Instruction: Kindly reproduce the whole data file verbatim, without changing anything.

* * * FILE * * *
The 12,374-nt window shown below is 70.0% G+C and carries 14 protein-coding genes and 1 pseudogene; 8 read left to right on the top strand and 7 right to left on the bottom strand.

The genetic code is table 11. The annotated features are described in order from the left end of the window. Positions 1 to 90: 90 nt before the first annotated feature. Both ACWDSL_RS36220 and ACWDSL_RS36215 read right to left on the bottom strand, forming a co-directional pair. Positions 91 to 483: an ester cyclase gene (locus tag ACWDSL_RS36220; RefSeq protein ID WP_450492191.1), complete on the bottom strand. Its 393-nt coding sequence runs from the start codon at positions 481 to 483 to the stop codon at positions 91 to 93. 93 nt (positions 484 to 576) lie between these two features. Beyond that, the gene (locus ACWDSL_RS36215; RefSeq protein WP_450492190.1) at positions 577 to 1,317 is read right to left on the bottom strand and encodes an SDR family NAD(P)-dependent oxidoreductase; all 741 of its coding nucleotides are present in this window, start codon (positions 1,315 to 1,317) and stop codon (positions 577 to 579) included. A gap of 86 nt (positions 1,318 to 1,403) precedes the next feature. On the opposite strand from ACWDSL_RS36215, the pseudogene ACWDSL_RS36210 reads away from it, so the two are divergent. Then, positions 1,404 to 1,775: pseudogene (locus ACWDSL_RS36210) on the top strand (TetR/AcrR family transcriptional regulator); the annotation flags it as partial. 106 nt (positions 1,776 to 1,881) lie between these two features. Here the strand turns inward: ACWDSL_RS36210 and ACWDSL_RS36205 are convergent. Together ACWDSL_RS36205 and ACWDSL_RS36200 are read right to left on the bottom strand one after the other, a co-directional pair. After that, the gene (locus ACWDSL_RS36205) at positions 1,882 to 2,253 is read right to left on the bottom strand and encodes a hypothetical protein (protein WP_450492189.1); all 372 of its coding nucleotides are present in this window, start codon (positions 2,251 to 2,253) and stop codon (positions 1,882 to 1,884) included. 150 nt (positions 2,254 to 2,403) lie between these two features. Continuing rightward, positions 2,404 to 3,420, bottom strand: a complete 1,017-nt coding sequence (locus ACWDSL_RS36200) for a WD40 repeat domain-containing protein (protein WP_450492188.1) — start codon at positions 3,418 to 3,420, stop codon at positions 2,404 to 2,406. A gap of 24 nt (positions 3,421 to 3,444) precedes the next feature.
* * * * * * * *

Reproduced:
The 12,374-nt window shown below is 70.0% G+C and carries 14 protein-coding genes and 1 pseudogene; 8 read left to right on the top strand and 7 right to left on the bottom strand.

The genetic code is table 11. The annotated features are described in order from the left end of the window. Positions 1 to 90: 90 nt before the first annotated feature. Both ACWDSL_RS36220 and ACWDSL_RS36215 read right to left on the bottom strand, forming a co-directional pair. Positions 91 to 483: an ester cyclase gene (locus tag ACWDSL_RS36220; RefSeq protein ID WP_450492191.1), complete on the bottom strand. Its 393-nt coding sequence runs from the start codon at positions 481 to 483 to the stop codon at positions 91 to 93. 93 nt (positions 484 to 576) lie between these two features. Beyond that, the gene (locus ACWDSL_RS36215; RefSeq protein WP_450492190.1) at positions 577 to 1,317 is read right to left on the bottom strand and encodes an SDR family NAD(P)-dependent oxidoreductase; all 741 of its coding nucleotides are present in this window, start codon (positions 1,315 to 1,317) and stop codon (positions 577 to 579) included. A gap of 86 nt (positions 1,318 to 1,403) precedes the next feature. On the opposite strand from ACWDSL_RS36215, the pseudogene ACWDSL_RS36210 reads away from it, so the two are divergent. Then, positions 1,404 to 1,775: pseudogene (locus ACWDSL_RS36210) on the top strand (TetR/AcrR family transcriptional regulator); the annotation flags it as partial. 106 nt (positions 1,776 to 1,881) lie between these two features. Here the strand turns inward: ACWDSL_RS36210 and ACWDSL_RS36205 are convergent. Together ACWDSL_RS36205 and ACWDSL_RS36200 are read right to left on the bottom strand one after the other, a co-directional pair. After that, the gene (locus ACWDSL_RS36205) at positions 1,882 to 2,253 is read right to left on the bottom strand and encodes a hypothetical protein (protein WP_450492189.1); all 372 of its coding nucleotides are present in this window, start codon (positions 2,251 to 2,253) and stop codon (positions 1,882 to 1,884) included. 150 nt (positions 2,254 to 2,403) lie between these two features. Continuing rightward, positions 2,404 to 3,420, bottom strand: a complete 1,017-nt coding sequence (locus ACWDSL_RS36200) for a WD40 repeat domain-containing protein (protein WP_450492188.1) — start codon at positions 3,418 to 3,420, stop codon at positions 2,404 to 2,406. A gap of 24 nt (positions 3,421 to 3,444) precedes the next feature.